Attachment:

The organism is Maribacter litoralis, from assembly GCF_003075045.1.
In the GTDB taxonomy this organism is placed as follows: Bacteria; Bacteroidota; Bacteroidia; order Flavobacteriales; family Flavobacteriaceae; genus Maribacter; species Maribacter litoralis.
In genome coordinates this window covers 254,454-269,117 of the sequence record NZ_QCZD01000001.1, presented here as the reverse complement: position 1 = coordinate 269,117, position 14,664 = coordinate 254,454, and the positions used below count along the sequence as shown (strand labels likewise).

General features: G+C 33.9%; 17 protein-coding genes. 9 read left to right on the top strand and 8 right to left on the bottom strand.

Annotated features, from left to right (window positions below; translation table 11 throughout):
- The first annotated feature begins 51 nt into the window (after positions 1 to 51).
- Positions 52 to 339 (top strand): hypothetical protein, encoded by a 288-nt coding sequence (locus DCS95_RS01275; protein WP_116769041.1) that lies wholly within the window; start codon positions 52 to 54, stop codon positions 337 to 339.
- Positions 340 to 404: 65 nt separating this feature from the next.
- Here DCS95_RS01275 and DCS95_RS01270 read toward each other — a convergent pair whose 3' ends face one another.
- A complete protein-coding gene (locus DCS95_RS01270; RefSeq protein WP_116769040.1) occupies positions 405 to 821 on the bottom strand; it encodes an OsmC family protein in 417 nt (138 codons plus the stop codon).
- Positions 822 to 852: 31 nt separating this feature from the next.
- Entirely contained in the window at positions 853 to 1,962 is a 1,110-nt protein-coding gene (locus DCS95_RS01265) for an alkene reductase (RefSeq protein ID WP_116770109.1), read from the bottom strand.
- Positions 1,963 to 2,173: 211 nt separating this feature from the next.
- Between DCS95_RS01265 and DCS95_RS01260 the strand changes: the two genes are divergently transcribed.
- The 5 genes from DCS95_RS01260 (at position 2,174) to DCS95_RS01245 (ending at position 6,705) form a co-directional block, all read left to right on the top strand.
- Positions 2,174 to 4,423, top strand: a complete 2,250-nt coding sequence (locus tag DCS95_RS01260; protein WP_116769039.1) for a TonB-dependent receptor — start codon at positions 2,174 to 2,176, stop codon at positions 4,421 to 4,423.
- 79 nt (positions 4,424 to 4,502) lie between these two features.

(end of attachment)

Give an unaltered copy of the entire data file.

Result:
The organism is Maribacter litoralis, from assembly GCF_003075045.1.
In the GTDB taxonomy this organism is placed as follows: Bacteria; Bacteroidota; Bacteroidia; order Flavobacteriales; family Flavobacteriaceae; genus Maribacter; species Maribacter litoralis.
In genome coordinates this window covers 254,454-269,117 of the sequence record NZ_QCZD01000001.1, presented here as the reverse complement: position 1 = coordinate 269,117, position 14,664 = coordinate 254,454, and the positions used below count along the sequence as shown (strand labels likewise).

General features: G+C 33.9%; 17 protein-coding genes. 9 read left to right on the top strand and 8 right to left on the bottom strand.

Annotated features, from left to right (window positions below; translation table 11 throughout):
- The first annotated feature begins 51 nt into the window (after positions 1 to 51).
- Positions 52 to 339 (top strand): hypothetical protein, encoded by a 288-nt coding sequence (locus DCS95_RS01275; protein WP_116769041.1) that lies wholly within the window; start codon positions 52 to 54, stop codon positions 337 to 339.
- Positions 340 to 404: 65 nt separating this feature from the next.
- Here DCS95_RS01275 and DCS95_RS01270 read toward each other — a convergent pair whose 3' ends face one another.
- A complete protein-coding gene (locus DCS95_RS01270; RefSeq protein WP_116769040.1) occupies positions 405 to 821 on the bottom strand; it encodes an OsmC family protein in 417 nt (138 codons plus the stop codon).
- Positions 822 to 852: 31 nt separating this feature from the next.
- Entirely contained in the window at positions 853 to 1,962 is a 1,110-nt protein-coding gene (locus DCS95_RS01265) for an alkene reductase (RefSeq protein ID WP_116770109.1), read from the bottom strand.
- Positions 1,963 to 2,173: 211 nt separating this feature from the next.
- Between DCS95_RS01265 and DCS95_RS01260 the strand changes: the two genes are divergently transcribed.
- The 5 genes from DCS95_RS01260 (at position 2,174) to DCS95_RS01245 (ending at position 6,705) form a co-directional block, all read left to right on the top strand.
- Positions 2,174 to 4,423, top strand: a complete 2,250-nt coding sequence (locus tag DCS95_RS01260; protein WP_116769039.1) for a TonB-dependent receptor — start codon at positions 2,174 to 2,176, stop codon at positions 4,421 to 4,423.
- 79 nt (positions 4,424 to 4,502) lie between these two features.